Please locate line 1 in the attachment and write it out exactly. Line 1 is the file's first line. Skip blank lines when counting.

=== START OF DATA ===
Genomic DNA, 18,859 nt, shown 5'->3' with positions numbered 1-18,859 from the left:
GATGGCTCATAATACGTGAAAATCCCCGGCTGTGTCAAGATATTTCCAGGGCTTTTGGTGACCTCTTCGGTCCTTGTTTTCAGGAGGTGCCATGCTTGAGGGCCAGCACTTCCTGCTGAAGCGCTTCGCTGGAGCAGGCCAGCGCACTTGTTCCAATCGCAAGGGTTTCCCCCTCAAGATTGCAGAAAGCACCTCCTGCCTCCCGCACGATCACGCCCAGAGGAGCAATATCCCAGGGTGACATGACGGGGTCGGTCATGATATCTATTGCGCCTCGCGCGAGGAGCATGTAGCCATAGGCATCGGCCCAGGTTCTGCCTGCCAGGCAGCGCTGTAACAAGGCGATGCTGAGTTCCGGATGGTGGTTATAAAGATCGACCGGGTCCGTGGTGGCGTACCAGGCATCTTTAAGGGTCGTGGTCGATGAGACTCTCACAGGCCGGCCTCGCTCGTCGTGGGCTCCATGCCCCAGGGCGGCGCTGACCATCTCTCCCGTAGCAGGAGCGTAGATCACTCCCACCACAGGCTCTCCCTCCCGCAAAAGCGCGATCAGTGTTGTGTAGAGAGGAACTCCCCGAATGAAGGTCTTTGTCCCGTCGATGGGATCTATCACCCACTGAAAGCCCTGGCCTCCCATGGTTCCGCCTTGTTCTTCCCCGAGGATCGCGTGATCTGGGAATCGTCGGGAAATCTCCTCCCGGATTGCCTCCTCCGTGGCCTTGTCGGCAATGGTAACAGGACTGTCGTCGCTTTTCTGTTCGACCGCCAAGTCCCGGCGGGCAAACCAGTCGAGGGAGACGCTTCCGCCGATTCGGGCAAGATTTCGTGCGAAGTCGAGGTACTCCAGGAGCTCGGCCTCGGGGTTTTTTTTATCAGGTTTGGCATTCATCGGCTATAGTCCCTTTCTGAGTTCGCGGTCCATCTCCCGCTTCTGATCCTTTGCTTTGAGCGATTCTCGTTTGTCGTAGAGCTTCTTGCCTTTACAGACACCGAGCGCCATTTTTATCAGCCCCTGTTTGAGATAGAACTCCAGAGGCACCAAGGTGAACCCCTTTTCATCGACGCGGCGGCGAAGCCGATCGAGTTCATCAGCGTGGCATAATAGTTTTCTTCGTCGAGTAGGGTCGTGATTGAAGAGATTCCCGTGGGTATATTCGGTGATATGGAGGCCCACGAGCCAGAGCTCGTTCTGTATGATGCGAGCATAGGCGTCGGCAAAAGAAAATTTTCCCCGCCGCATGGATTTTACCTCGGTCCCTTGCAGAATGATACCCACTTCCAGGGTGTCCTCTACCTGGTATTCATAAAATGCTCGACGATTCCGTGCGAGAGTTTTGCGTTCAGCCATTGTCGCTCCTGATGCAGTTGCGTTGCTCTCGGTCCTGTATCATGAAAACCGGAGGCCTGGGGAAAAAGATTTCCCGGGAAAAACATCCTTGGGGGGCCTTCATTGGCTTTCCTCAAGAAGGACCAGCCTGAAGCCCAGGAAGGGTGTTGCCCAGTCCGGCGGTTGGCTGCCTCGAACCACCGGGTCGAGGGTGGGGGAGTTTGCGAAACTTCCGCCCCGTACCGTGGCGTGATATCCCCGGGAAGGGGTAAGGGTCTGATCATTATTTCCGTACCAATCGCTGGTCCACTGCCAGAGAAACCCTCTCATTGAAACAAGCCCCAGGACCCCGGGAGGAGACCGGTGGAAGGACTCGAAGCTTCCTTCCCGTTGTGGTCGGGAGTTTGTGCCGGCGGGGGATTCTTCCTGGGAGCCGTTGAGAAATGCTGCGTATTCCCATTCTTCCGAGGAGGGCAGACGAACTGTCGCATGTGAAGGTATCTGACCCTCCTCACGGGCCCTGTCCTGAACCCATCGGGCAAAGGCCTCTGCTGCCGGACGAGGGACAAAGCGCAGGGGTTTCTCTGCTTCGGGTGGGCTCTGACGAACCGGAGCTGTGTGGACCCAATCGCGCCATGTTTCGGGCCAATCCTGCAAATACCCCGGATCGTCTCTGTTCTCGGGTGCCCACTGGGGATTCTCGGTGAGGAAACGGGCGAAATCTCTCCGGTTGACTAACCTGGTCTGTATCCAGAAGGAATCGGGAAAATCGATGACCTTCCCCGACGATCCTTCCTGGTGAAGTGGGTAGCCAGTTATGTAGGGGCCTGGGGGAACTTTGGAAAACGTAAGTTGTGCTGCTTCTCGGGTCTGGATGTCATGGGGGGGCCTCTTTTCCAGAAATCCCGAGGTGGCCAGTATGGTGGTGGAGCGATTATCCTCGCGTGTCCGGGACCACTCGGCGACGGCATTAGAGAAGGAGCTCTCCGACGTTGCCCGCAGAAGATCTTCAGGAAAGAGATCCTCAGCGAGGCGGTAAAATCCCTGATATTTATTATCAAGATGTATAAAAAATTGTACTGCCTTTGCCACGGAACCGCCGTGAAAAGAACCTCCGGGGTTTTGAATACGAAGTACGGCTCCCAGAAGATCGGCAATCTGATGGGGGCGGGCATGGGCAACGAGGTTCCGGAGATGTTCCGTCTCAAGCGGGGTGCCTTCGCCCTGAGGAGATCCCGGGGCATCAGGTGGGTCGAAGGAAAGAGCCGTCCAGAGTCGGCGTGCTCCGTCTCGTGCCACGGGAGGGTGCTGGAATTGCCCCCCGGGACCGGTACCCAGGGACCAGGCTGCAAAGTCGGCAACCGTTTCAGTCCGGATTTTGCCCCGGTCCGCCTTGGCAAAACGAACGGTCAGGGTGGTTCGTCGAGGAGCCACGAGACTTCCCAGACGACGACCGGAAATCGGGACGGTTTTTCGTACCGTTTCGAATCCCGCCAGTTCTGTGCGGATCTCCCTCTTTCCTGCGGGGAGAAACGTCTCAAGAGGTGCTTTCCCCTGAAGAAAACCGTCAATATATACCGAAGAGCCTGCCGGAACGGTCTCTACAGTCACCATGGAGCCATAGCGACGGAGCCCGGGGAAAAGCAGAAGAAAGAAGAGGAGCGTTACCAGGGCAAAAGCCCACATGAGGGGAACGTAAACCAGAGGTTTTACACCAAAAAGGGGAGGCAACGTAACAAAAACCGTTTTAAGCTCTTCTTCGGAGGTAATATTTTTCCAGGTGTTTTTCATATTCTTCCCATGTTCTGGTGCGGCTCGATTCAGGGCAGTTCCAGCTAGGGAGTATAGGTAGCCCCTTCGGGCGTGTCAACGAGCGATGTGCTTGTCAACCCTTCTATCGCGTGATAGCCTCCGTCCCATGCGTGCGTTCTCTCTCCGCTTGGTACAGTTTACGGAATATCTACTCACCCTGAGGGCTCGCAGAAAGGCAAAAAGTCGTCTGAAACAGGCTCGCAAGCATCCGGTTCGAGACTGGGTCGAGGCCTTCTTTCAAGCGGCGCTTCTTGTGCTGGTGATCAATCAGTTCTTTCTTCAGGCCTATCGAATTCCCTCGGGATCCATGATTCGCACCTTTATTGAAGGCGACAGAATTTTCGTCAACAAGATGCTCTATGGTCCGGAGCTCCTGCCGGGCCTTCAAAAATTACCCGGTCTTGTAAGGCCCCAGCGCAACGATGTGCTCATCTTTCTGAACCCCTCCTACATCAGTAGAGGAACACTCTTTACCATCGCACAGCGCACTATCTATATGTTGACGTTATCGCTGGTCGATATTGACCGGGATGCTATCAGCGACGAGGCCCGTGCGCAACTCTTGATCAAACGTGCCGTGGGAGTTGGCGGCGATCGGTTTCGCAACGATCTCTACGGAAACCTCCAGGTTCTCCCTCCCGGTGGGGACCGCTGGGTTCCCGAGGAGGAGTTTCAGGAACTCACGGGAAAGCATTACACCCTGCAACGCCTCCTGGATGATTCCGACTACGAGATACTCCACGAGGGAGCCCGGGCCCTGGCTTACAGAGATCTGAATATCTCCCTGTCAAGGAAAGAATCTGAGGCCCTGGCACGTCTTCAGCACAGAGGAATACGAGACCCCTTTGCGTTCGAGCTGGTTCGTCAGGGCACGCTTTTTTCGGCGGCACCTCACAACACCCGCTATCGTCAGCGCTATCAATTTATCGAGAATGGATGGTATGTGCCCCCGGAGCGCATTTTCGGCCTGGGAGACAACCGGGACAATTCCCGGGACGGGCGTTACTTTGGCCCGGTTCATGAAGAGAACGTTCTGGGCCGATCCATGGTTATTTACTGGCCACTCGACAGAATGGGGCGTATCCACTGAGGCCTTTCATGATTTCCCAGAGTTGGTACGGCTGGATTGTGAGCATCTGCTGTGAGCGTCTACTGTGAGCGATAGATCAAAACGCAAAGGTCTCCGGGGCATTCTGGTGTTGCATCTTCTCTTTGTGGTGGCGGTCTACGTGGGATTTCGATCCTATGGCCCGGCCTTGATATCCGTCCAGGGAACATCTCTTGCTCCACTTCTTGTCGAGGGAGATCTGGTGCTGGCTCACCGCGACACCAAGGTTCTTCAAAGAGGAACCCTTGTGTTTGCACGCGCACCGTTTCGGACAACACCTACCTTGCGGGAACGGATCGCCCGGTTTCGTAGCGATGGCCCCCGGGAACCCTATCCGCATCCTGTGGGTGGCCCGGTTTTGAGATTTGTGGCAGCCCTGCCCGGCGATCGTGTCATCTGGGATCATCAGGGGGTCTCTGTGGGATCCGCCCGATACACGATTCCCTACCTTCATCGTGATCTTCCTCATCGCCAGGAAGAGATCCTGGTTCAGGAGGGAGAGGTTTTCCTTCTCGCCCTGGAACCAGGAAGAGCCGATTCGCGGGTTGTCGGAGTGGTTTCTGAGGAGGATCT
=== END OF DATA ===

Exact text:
Genomic DNA, 18,859 nt, shown 5'->3' with positions numbered 1-18,859 from the left: